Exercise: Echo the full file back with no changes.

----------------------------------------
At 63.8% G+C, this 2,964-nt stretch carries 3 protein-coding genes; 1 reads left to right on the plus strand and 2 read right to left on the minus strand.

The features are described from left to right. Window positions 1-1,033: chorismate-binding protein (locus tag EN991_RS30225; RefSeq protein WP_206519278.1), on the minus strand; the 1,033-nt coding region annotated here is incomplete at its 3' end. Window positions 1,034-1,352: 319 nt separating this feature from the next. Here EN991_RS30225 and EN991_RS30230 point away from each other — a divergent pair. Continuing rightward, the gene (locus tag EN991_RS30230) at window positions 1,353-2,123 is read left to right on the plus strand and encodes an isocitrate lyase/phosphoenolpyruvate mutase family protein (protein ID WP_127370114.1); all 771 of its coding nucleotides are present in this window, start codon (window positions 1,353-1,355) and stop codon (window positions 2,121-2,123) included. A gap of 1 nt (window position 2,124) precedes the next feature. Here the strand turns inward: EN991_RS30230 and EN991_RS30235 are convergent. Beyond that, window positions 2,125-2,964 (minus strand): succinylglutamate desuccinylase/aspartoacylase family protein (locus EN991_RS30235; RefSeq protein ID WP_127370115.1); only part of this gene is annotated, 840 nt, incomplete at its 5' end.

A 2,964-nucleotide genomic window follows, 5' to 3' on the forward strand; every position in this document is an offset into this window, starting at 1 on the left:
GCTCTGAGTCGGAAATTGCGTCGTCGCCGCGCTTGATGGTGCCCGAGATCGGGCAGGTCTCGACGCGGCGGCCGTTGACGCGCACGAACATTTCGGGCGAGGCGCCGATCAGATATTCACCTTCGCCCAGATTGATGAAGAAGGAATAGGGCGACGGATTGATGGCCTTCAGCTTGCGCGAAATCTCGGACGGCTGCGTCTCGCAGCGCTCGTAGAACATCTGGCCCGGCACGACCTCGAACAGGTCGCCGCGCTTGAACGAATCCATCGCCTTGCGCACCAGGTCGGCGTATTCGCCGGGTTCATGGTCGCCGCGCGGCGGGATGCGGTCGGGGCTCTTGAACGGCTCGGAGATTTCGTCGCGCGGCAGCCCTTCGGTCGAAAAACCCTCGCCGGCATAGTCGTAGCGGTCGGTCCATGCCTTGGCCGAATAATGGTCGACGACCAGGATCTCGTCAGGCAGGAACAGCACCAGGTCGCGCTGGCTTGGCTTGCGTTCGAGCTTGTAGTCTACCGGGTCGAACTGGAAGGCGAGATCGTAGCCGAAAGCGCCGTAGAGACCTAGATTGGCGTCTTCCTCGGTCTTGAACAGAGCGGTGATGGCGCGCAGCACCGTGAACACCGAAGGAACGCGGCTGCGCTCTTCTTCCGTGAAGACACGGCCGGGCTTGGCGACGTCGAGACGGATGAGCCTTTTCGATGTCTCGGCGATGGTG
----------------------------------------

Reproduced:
At 63.8% G+C, this 2,964-nt stretch carries 3 protein-coding genes; 1 reads left to right on the plus strand and 2 read right to left on the minus strand.

The features are described from left to right. Window positions 1-1,033: chorismate-binding protein (locus tag EN991_RS30225; RefSeq protein WP_206519278.1), on the minus strand; the 1,033-nt coding region annotated here is incomplete at its 3' end. Window positions 1,034-1,352: 319 nt separating this feature from the next. Here EN991_RS30225 and EN991_RS30230 point away from each other — a divergent pair. Continuing rightward, the gene (locus tag EN991_RS30230) at window positions 1,353-2,123 is read left to right on the plus strand and encodes an isocitrate lyase/phosphoenolpyruvate mutase family protein (protein ID WP_127370114.1); all 771 of its coding nucleotides are present in this window, start codon (window positions 1,353-1,355) and stop codon (window positions 2,121-2,123) included. A gap of 1 nt (window position 2,124) precedes the next feature. Here the strand turns inward: EN991_RS30230 and EN991_RS30235 are convergent. Beyond that, window positions 2,125-2,964 (minus strand): succinylglutamate desuccinylase/aspartoacylase family protein (locus EN991_RS30235; RefSeq protein ID WP_127370115.1); only part of this gene is annotated, 840 nt, incomplete at its 5' end.

A 2,964-nucleotide genomic window follows, 5' to 3' on the forward strand; every position in this document is an offset into this window, starting at 1 on the left:
GCTCTGAGTCGGAAATTGCGTCGTCGCCGCGCTTGATGGTGCCCGAGATCGGGCAGGTCTCGACGCGGCGGCCGTTGACGCGCACGAACATTTCGGGCGAGGCGCCGATCAGATATTCACCTTCGCCCAGATTGATGAAGAAGGAATAGGGCGACGGATTGATGGCCTTCAGCTTGCGCGAAATCTCGGACGGCTGCGTCTCGCAGCGCTCGTAGAACATCTGGCCCGGCACGACCTCGAACAGGTCGCCGCGCTTGAACGAATCCATCGCCTTGCGCACCAGGTCGGCGTATTCGCCGGGTTCATGGTCGCCGCGCGGCGGGATGCGGTCGGGGCTCTTGAACGGCTCGGAGATTTCGTCGCGCGGCAGCCCTTCGGTCGAAAAACCCTCGCCGGCATAGTCGTAGCGGTCGGTCCATGCCTTGGCCGAATAATGGTCGACGACCAGGATCTCGTCAGGCAGGAACAGCACCAGGTCGCGCTGGCTTGGCTTGCGTTCGAGCTTGTAGTCTACCGGGTCGAACTGGAAGGCGAGATCGTAGCCGAAAGCGCCGTAGAGACCTAGATTGGCGTCTTCCTCGGTCTTGAACAGAGCGGTGATGGCGCGCAGCACCGTGAACACCGAAGGAACGCGGCTGCGCTCTTCTTCCGTGAAGACACGGCCGGGCTTGGCGACGTCGAGACGGATGAGCCTTTTCGATGTCTCGGCGATGGTG